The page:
Squirrel monkey

December 4, 2017

Let's face it, monkeys are fascinating to watch. Playful, dexterous and intelligent, one can't help but marvel at how many similarities we


have with our cousin species.


At the Pueblo Zoo, guests spend hours watching the family of five squirrel monkeys jump, swing, eat, mimic, play and do some things better not put in print. Filbert, Pistachio, Brazil (all nuts), Damian and Isabel are a delight to watch, if not a bit messy to care for. As with most monkeys, they rank right up there with toddlers in mischievousness and messiness. But squirrel monkeys are also one of the most intelligent primates, and they have the largest brain-to-body ratio.


Squirrel monkeys are New World monkeys. This does not necessarily mean that they are more hip, stylish or well informed than Old World monkeys, but rather that they evolved in a different way.


Just as humans migrated and evolved into different races with different physical traits suited to their environment, some anthropoids migrated to South America about 30 million years ago and evolved in isolation. About 25 million years ago, the African anthropoids split again into two lineages -- Old World monkeys and hominoids (apes, humans and direct ancestors). Old World monkeys are more directly related to humans. One way to tell an ape (a hominoid) from a New World monkey is the lack of a tail. (Picture the zoo's two gibbons, Rocket and Suzie.)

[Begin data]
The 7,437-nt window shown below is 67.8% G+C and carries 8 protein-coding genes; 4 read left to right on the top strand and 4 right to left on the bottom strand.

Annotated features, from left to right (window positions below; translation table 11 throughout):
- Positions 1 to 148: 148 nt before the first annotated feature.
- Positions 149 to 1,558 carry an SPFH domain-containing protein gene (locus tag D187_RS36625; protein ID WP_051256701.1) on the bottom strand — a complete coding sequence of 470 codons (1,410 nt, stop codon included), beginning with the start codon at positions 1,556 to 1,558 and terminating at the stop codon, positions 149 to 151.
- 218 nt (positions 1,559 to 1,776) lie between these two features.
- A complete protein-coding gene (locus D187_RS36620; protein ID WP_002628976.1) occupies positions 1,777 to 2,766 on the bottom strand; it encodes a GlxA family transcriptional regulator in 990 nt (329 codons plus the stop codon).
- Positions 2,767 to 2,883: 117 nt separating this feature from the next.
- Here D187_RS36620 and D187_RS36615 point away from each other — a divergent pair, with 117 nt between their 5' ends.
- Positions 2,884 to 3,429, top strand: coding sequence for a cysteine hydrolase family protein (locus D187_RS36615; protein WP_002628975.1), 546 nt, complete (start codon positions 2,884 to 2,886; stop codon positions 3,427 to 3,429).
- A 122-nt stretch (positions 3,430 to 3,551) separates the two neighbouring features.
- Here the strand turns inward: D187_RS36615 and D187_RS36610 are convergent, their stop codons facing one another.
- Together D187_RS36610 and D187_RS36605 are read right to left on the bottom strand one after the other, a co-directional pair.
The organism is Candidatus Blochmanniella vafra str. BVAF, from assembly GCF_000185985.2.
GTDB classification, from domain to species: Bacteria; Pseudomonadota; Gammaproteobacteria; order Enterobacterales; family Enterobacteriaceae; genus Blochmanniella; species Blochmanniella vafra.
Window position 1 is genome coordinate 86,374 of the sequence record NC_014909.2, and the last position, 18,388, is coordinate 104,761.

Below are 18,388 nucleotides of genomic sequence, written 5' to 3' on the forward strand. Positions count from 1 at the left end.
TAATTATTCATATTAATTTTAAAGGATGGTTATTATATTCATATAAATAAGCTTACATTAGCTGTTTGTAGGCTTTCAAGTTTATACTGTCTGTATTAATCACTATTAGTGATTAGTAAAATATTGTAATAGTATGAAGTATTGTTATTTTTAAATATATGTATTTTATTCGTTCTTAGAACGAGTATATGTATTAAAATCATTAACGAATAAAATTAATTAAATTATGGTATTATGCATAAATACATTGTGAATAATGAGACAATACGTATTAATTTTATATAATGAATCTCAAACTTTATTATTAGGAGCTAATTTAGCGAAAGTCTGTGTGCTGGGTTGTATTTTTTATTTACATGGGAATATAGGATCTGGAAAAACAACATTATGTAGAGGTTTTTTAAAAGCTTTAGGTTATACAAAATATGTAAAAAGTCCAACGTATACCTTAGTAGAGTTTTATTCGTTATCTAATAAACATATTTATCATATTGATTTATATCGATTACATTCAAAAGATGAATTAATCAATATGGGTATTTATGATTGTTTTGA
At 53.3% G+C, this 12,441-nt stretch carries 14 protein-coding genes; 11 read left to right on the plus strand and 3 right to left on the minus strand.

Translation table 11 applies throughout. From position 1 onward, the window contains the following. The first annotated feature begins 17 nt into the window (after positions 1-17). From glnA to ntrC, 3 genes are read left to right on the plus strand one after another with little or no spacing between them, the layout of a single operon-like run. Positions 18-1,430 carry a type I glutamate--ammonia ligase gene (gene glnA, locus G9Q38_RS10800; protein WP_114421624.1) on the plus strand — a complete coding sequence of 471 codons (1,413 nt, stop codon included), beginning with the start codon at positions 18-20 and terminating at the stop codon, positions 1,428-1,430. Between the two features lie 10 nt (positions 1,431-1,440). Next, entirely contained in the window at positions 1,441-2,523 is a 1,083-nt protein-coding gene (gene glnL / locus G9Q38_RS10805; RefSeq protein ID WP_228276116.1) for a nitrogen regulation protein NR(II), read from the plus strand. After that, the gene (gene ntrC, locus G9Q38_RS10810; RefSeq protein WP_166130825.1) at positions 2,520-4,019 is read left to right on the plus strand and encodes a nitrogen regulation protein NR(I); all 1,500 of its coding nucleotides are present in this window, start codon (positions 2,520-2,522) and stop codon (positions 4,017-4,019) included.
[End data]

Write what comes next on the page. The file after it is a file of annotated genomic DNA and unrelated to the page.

As for the comparisons between new and old world monkeys, there are several key comparisons. New World monkeys live primarily in South America, have flat noses with nostrils on the sides, 12 premolars, no sitting pads, no opposable thumbs and prehensile tails. Except, that is, for squirrel monkeys. They are an exception, and their tails do not grip onto branches but rather are used for balance.


In contrast, Old World monkeys live in Africa and Asia, have a raised nose with downward facing nostrils, 8 premolars, sitting pads, opposable thumbs (like humans) and non-prehensile tails.


Soon, guests to the Pueblo Zoo will be able to make direct comparisons between New World monkeys such as squirrel monkeys (in Islands of Life) and tamarin monkeys (when the Rainforest exhibit opens in early 2018), lesser apes like the gibbons and Old World monkeys. A capital campaign called Mission Monkeys is underway to bring Old World DeBrazza's monkeys to the newly constructed African dog exhibit area. At that time you will be able to compare all categories of monkeys and apes to the human primate you see in the mirror or brought to the zoo with you.

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